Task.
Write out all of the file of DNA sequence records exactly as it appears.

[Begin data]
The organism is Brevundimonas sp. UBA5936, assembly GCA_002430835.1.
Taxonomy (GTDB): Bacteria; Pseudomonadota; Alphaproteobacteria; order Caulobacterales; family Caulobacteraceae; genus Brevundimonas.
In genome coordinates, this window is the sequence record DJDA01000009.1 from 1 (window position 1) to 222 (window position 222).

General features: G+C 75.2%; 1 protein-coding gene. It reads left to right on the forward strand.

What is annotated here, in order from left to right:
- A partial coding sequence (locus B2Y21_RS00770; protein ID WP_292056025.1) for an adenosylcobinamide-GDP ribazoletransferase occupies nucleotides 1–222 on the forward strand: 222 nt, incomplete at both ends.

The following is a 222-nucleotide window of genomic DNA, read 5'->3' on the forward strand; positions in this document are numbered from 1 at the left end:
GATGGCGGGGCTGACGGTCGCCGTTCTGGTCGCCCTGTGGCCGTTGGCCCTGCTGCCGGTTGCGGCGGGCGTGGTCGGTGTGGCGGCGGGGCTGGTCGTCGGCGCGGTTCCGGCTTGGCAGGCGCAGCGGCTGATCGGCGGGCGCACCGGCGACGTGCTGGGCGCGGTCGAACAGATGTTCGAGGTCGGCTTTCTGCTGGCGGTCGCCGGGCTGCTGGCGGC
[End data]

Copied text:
The organism is Brevundimonas sp. UBA5936, assembly GCA_002430835.1.
Taxonomy (GTDB): Bacteria; Pseudomonadota; Alphaproteobacteria; order Caulobacterales; family Caulobacteraceae; genus Brevundimonas.
In genome coordinates, this window is the sequence record DJDA01000009.1 from 1 (window position 1) to 222 (window position 222).

General features: G+C 75.2%; 1 protein-coding gene. It reads left to right on the forward strand.

What is annotated here, in order from left to right:
- A partial coding sequence (locus B2Y21_RS00770; protein ID WP_292056025.1) for an adenosylcobinamide-GDP ribazoletransferase occupies nucleotides 1–222 on the forward strand: 222 nt, incomplete at both ends.

The following is a 222-nucleotide window of genomic DNA, read 5'->3' on the forward strand; positions in this document are numbered from 1 at the left end:
GATGGCGGGGCTGACGGTCGCCGTTCTGGTCGCCCTGTGGCCGTTGGCCCTGCTGCCGGTTGCGGCGGGCGTGGTCGGTGTGGCGGCGGGGCTGGTCGTCGGCGCGGTTCCGGCTTGGCAGGCGCAGCGGCTGATCGGCGGGCGCACCGGCGACGTGCTGGGCGCGGTCGAACAGATGTTCGAGGTCGGCTTTCTGCTGGCGGTCGCCGGGCTGCTGGCGGC